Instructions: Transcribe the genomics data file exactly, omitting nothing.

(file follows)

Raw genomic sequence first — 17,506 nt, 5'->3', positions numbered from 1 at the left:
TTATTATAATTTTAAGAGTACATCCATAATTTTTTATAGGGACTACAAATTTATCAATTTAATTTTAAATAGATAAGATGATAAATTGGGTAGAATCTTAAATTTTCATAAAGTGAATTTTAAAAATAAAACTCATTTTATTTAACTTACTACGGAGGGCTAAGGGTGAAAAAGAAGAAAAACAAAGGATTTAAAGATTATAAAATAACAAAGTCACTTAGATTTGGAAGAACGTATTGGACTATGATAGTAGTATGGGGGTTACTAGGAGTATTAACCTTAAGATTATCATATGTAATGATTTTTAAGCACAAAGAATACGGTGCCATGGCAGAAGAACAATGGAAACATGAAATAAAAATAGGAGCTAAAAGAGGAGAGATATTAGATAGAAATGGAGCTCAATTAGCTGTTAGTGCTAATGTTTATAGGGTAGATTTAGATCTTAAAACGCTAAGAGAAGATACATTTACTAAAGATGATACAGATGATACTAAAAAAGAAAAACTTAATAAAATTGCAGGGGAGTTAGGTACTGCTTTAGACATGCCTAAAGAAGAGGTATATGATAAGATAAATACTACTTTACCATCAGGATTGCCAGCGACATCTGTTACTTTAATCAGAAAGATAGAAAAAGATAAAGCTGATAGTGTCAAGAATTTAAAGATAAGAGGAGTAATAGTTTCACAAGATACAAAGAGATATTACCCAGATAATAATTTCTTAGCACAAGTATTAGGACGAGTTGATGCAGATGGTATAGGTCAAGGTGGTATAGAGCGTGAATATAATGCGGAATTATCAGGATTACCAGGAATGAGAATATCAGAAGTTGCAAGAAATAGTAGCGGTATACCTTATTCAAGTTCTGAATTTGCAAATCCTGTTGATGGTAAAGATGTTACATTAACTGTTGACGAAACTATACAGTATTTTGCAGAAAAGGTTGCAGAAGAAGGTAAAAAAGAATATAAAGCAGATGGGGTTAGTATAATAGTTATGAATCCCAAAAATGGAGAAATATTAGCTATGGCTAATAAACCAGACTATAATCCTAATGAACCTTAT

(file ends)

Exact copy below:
Raw genomic sequence first — 17,506 nt, 5'->3', positions numbered from 1 at the left:
TTATTATAATTTTAAGAGTACATCCATAATTTTTTATAGGGACTACAAATTTATCAATTTAATTTTAAATAGATAAGATGATAAATTGGGTAGAATCTTAAATTTTCATAAAGTGAATTTTAAAAATAAAACTCATTTTATTTAACTTACTACGGAGGGCTAAGGGTGAAAAAGAAGAAAAACAAAGGATTTAAAGATTATAAAATAACAAAGTCACTTAGATTTGGAAGAACGTATTGGACTATGATAGTAGTATGGGGGTTACTAGGAGTATTAACCTTAAGATTATCATATGTAATGATTTTTAAGCACAAAGAATACGGTGCCATGGCAGAAGAACAATGGAAACATGAAATAAAAATAGGAGCTAAAAGAGGAGAGATATTAGATAGAAATGGAGCTCAATTAGCTGTTAGTGCTAATGTTTATAGGGTAGATTTAGATCTTAAAACGCTAAGAGAAGATACATTTACTAAAGATGATACAGATGATACTAAAAAAGAAAAACTTAATAAAATTGCAGGGGAGTTAGGTACTGCTTTAGACATGCCTAAAGAAGAGGTATATGATAAGATAAATACTACTTTACCATCAGGATTGCCAGCGACATCTGTTACTTTAATCAGAAAGATAGAAAAAGATAAAGCTGATAGTGTCAAGAATTTAAAGATAAGAGGAGTAATAGTTTCACAAGATACAAAGAGATATTACCCAGATAATAATTTCTTAGCACAAGTATTAGGACGAGTTGATGCAGATGGTATAGGTCAAGGTGGTATAGAGCGTGAATATAATGCGGAATTATCAGGATTACCAGGAATGAGAATATCAGAAGTTGCAAGAAATAGTAGCGGTATACCTTATTCAAGTTCTGAATTTGCAAATCCTGTTGATGGTAAAGATGTTACATTAACTGTTGACGAAACTATACAGTATTTTGCAGAAAAGGTTGCAGAAGAAGGTAAAAAAGAATATAAAGCAGATGGGGTTAGTATAATAGTTATGAATCCCAAAAATGGAGAAATATTAGCTATGGCTAATAAACCAGACTATAATCCTAATGAACCTTAT